YOUNG people from Wharfedale were among competitors displaying their musical talents in a Rotary competition.

Keighley’s Rotary club, which organises the annual young musician contest, hailed the event as a huge success.

A record 27 competitors vied for the accolade of being chosen as a winner or runner-up in one of four age categories.

And two overall winners – a vocalist and an instrumentalist – would progress to a second round, to be held at York next March.

This year’s contest, at Keighley Shared Church, featured two new volunteer adjudicators – Emily Overend, a peripatetic music teacher with Bradford Music Service, and Jess Mahler, conductor of Skipton Community Orchestra.

Retiring judges Adrienne Fox and John Marshall also attended and were each presented with a Rotary Paul Harris Fellowship by club president Mick Baines.

The fellowship was in recognition of the support both have given to the competition over a number of years.

Also present was Keighley town mayor, Councillor Peter Corkindale, who ­– with Mr Baines – presented certificates to the participants.

Judy Hazlehurst, for Keighley Rotary Club, said standards in the competition increased every year.

“It is wonderful to see how individuals have developed their skills over the years that they have entered,” she said.

She added that the club was delighted with the rise in entries, which it attributed to the club’s engagement with social media helping to promote the event to a wider audience.

Of the 27 who took part, 19 were competing for the first time.

“We were also delighted by the variety of instruments played and the increased number of vocalists – which all added to the enjoyment for the audience,” said Mrs Hazlehurst.

“Instruments included the violin, saxophone, clarinet, piano, electric keyboard and classical and electric guitars.

“The Shared Church is an excellent place for a musical event as there is a beautiful piano and very good acoustics as well as sophisticated audio visual equipment.

“Rotarian Jonathan Smith, a professional in the field, made good use of the technology to get the best sound out of the performers. Also, their images were projected on to a huge screen.”

The overall winners were Grace Hey – who sang Send in the Clowns, accompanied by Sue Watkiss – and Callum Whitton, of Ilkley, who played Rachmaninoff’s Prelude no 1 in C # minor op 3 no 2 on the piano.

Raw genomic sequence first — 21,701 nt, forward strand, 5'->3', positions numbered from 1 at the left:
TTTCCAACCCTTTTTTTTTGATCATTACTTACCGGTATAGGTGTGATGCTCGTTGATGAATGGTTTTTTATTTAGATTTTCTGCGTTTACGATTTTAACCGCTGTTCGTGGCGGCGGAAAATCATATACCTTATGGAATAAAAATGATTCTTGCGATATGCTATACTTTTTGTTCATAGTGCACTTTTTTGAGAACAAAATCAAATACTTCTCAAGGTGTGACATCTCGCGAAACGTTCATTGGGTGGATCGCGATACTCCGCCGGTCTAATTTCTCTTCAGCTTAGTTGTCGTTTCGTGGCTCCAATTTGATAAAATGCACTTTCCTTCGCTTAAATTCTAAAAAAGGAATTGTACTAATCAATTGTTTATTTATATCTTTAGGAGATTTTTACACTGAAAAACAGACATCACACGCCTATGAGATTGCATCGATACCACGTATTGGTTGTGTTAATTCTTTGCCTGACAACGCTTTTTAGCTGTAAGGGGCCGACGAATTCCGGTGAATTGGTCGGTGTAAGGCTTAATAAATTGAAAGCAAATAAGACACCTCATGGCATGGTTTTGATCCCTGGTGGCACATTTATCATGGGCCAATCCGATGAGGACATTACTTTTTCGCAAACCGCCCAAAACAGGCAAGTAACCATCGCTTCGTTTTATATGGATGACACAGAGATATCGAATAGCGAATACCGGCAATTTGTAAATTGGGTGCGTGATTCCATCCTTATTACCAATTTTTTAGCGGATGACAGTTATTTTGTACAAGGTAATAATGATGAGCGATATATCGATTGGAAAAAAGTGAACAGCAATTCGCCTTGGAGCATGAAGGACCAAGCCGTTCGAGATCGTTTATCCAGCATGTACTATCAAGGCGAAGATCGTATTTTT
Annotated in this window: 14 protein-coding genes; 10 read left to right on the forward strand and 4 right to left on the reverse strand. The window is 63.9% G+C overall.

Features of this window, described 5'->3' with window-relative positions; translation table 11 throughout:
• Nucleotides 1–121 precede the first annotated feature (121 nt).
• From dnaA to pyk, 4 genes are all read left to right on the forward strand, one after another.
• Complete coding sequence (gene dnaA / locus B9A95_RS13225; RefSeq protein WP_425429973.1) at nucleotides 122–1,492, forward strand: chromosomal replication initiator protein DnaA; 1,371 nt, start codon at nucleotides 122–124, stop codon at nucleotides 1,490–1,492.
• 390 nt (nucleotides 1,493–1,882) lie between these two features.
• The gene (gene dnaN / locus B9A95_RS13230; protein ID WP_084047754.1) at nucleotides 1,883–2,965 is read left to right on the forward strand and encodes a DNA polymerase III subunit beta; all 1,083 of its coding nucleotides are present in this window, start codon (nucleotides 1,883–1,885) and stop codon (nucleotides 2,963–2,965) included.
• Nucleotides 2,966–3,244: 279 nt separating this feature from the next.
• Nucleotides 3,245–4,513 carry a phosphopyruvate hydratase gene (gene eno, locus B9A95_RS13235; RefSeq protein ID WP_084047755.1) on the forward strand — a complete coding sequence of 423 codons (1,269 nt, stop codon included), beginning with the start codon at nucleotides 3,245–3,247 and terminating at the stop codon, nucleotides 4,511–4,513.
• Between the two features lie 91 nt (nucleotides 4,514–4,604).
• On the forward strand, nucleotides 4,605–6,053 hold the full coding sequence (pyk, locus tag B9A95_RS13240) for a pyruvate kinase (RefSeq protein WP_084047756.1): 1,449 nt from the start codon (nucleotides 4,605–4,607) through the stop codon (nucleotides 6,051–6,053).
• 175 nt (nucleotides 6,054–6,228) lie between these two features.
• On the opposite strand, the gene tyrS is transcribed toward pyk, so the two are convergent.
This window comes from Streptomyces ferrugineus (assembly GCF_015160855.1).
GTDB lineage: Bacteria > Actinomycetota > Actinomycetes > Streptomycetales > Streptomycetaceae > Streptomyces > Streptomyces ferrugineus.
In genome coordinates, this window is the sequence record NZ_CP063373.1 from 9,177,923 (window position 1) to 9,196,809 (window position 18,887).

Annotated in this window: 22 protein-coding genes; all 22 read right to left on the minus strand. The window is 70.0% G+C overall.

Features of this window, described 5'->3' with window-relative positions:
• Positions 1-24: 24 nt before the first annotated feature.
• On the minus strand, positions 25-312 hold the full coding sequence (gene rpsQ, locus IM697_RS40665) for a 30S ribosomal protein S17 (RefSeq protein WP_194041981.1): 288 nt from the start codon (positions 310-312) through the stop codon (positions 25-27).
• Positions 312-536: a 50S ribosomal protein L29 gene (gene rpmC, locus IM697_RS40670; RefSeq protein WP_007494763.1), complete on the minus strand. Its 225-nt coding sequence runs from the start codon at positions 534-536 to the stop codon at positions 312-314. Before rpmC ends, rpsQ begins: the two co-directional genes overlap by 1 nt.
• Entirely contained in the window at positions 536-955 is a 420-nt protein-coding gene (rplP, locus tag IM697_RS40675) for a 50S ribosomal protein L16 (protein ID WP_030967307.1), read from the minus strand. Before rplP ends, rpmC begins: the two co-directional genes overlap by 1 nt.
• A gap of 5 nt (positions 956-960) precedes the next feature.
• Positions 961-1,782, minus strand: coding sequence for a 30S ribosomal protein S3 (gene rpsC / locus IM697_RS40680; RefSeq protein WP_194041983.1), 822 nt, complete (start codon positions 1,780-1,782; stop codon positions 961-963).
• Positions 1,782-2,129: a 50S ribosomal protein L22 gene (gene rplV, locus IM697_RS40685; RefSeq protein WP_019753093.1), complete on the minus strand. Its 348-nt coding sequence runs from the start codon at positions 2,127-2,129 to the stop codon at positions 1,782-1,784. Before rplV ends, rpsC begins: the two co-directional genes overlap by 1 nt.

“Both performances were breathtaking and showed an exceptional maturity – despite the performers’ ages being 14 and 13 respectively,” said Mrs Hazlehurst.

Winner in the 12-and-under class was Clara Natress, of Ilkley, who played Cat’s Eyes and Hushabye Mountain on the piano. Runner-up was James Jet Uttley, who played Dudriardz by Wieniawski on the violin, accompanied by Sue Watkiss.

First in the age 13 class was Lili Szasz, who sang God Help The Outcast from The Hunchback of Notre Dame. Runner-up was Blessing Clarkson, who played Talkin’ the talk by Mike Cornick on the clarinet.

Winner of the 14-15 class was Grace Hey, whose Send in the Clowns was from A Little Night Music by Steven Sondheim. The runner-up was pianist Ellie Coral, who performed Up on the Hill, by Nikki Isles, and Feelin’ Good, by Brian Bonsor. First in the 16-18 class was Jasmine Hope Colgan, who sang When I am laid in Earth, by Henry Purcell. Runner-up was Jacob Lockyer, who played Pleudio Triston, by Diego Pujol, on the classical guitar.

Mr Hazlehurst paid tribute to all those who supported the event. She said: “Thanks go to the performers, their families for the commitment they showed in supporting the musicians, the judges for their lively and encouraging feedback, the audience for attending and the Rotarians for their help and the delicious refreshments!”

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